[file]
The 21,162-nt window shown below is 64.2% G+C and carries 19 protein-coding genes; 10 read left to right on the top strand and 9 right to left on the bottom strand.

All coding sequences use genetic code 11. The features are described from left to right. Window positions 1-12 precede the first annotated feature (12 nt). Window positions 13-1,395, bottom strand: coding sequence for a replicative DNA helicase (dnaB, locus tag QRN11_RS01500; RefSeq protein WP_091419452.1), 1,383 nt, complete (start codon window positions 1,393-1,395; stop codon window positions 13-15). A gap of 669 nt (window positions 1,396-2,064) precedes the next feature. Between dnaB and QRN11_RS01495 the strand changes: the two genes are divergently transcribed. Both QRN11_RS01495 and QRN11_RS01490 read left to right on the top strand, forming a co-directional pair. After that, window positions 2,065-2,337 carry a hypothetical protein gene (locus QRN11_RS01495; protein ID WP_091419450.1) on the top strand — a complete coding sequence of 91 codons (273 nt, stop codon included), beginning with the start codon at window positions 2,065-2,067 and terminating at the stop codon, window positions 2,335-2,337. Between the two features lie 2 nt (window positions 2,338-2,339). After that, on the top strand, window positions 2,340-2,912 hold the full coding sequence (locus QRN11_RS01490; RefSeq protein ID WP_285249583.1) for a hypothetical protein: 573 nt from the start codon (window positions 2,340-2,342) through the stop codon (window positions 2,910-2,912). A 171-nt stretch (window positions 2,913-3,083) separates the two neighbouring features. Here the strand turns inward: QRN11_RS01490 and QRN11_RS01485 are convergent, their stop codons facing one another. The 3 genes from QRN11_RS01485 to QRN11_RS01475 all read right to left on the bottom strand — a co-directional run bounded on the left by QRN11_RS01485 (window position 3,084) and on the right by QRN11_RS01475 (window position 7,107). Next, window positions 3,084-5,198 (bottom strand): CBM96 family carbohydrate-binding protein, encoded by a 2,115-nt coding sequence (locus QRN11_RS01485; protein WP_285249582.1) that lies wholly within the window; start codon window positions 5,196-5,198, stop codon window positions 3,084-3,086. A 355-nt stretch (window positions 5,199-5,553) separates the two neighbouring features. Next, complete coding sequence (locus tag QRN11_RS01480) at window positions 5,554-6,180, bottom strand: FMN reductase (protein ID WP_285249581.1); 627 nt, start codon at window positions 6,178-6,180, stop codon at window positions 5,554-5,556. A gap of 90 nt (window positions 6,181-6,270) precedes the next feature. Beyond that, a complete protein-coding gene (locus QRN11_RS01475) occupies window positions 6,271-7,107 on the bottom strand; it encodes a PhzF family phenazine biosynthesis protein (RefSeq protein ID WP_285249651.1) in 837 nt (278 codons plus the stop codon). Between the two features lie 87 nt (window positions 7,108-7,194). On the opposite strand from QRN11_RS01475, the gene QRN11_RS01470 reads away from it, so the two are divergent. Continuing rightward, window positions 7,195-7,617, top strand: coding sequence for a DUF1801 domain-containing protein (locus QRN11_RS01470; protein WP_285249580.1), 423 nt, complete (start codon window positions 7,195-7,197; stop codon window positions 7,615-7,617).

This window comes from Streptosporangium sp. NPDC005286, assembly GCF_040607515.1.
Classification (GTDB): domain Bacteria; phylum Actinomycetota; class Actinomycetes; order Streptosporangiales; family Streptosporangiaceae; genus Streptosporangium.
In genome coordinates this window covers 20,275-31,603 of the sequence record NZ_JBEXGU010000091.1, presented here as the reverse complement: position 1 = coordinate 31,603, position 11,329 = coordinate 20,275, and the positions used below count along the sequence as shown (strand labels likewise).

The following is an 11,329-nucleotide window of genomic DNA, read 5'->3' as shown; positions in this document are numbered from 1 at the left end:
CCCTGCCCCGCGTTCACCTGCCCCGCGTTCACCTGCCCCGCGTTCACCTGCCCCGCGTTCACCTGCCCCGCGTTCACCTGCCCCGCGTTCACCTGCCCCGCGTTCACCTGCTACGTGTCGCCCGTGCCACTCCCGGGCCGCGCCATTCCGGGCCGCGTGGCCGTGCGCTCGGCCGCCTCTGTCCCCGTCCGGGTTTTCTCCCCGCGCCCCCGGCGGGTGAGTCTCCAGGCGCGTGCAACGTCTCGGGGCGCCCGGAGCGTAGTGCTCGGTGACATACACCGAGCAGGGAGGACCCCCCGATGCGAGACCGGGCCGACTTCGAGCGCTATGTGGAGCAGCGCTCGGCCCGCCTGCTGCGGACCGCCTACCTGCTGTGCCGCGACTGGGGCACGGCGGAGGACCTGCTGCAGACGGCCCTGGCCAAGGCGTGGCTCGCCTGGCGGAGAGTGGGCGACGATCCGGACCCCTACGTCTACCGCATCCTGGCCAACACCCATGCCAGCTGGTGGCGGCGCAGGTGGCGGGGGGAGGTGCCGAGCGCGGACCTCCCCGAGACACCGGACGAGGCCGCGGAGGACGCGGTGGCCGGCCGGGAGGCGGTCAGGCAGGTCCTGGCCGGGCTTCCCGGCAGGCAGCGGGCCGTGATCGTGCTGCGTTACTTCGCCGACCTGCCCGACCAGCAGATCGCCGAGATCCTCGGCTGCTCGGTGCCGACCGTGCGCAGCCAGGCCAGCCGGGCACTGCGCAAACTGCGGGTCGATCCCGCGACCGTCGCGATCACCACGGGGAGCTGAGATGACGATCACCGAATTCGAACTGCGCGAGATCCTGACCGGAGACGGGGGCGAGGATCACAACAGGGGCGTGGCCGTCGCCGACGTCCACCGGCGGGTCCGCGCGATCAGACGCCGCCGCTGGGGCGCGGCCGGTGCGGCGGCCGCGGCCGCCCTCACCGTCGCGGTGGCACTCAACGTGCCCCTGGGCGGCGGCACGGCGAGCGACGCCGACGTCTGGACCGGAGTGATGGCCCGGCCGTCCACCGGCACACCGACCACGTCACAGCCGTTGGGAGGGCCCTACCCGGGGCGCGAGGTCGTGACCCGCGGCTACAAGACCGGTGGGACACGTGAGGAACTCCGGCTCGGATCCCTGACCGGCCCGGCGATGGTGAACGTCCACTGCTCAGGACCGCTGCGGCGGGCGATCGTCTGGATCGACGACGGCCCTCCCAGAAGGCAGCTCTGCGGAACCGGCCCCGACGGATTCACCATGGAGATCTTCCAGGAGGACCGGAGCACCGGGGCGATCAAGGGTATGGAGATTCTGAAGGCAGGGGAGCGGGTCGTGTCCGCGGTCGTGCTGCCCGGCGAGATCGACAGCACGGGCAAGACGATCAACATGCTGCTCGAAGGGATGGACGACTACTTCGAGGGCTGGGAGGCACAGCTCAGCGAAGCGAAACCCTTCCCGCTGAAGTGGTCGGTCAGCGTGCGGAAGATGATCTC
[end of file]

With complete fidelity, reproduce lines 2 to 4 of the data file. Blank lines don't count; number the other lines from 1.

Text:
All coding sequences use genetic code 11. The features are described from left to right. Window positions 1-12 precede the first annotated feature (12 nt). Window positions 13-1,395, bottom strand: coding sequence for a replicative DNA helicase (dnaB, locus tag QRN11_RS01500; RefSeq protein WP_091419452.1), 1,383 nt, complete (start codon window positions 1,393-1,395; stop codon window positions 13-15). A gap of 669 nt (window positions 1,396-2,064) precedes the next feature. Between dnaB and QRN11_RS01495 the strand changes: the two genes are divergently transcribed. Both QRN11_RS01495 and QRN11_RS01490 read left to right on the top strand, forming a co-directional pair. After that, window positions 2,065-2,337 carry a hypothetical protein gene (locus QRN11_RS01495; protein ID WP_091419450.1) on the top strand — a complete coding sequence of 91 codons (273 nt, stop codon included), beginning with the start codon at window positions 2,065-2,067 and terminating at the stop codon, window positions 2,335-2,337. Between the two features lie 2 nt (window positions 2,338-2,339). After that, on the top strand, window positions 2,340-2,912 hold the full coding sequence (locus QRN11_RS01490; RefSeq protein ID WP_285249583.1) for a hypothetical protein: 573 nt from the start codon (window positions 2,340-2,342) through the stop codon (window positions 2,910-2,912). A 171-nt stretch (window positions 2,913-3,083) separates the two neighbouring features. Here the strand turns inward: QRN11_RS01490 and QRN11_RS01485 are convergent, their stop codons facing one another. The 3 genes from QRN11_RS01485 to QRN11_RS01475 all read right to left on the bottom strand — a co-directional run bounded on the left by QRN11_RS01485 (window position 3,084) and on the right by QRN11_RS01475 (window position 7,107). Next, window positions 3,084-5,198 (bottom strand): CBM96 family carbohydrate-binding protein, encoded by a 2,115-nt coding sequence (locus QRN11_RS01485; protein WP_285249582.1) that lies wholly within the window; start codon window positions 5,196-5,198, stop codon window positions 3,084-3,086. A 355-nt stretch (window positions 5,199-5,553) separates the two neighbouring features. Next, complete coding sequence (locus tag QRN11_RS01480) at window positions 5,554-6,180, bottom strand: FMN reductase (protein ID WP_285249581.1); 627 nt, start codon at window positions 6,178-6,180, stop codon at window positions 5,554-5,556. A gap of 90 nt (window positions 6,181-6,270) precedes the next feature. Beyond that, a complete protein-coding gene (locus QRN11_RS01475) occupies window positions 6,271-7,107 on the bottom strand; it encodes a PhzF family phenazine biosynthesis protein (RefSeq protein ID WP_285249651.1) in 837 nt (278 codons plus the stop codon). Between the two features lie 87 nt (window positions 7,108-7,194). On the opposite strand from QRN11_RS01475, the gene QRN11_RS01470 reads away from it, so the two are divergent. Continuing rightward, window positions 7,195-7,617, top strand: coding sequence for a DUF1801 domain-containing protein (locus QRN11_RS01470; protein WP_285249580.1), 423 nt, complete (start codon window positions 7,195-7,197; stop codon window positions 7,615-7,617).

This window comes from Streptosporangium sp. NPDC005286, assembly GCF_040607515.1.
Classification (GTDB): domain Bacteria; phylum Actinomycetota; class Actinomycetes; order Streptosporangiales; family Streptosporangiaceae; genus Streptosporangium.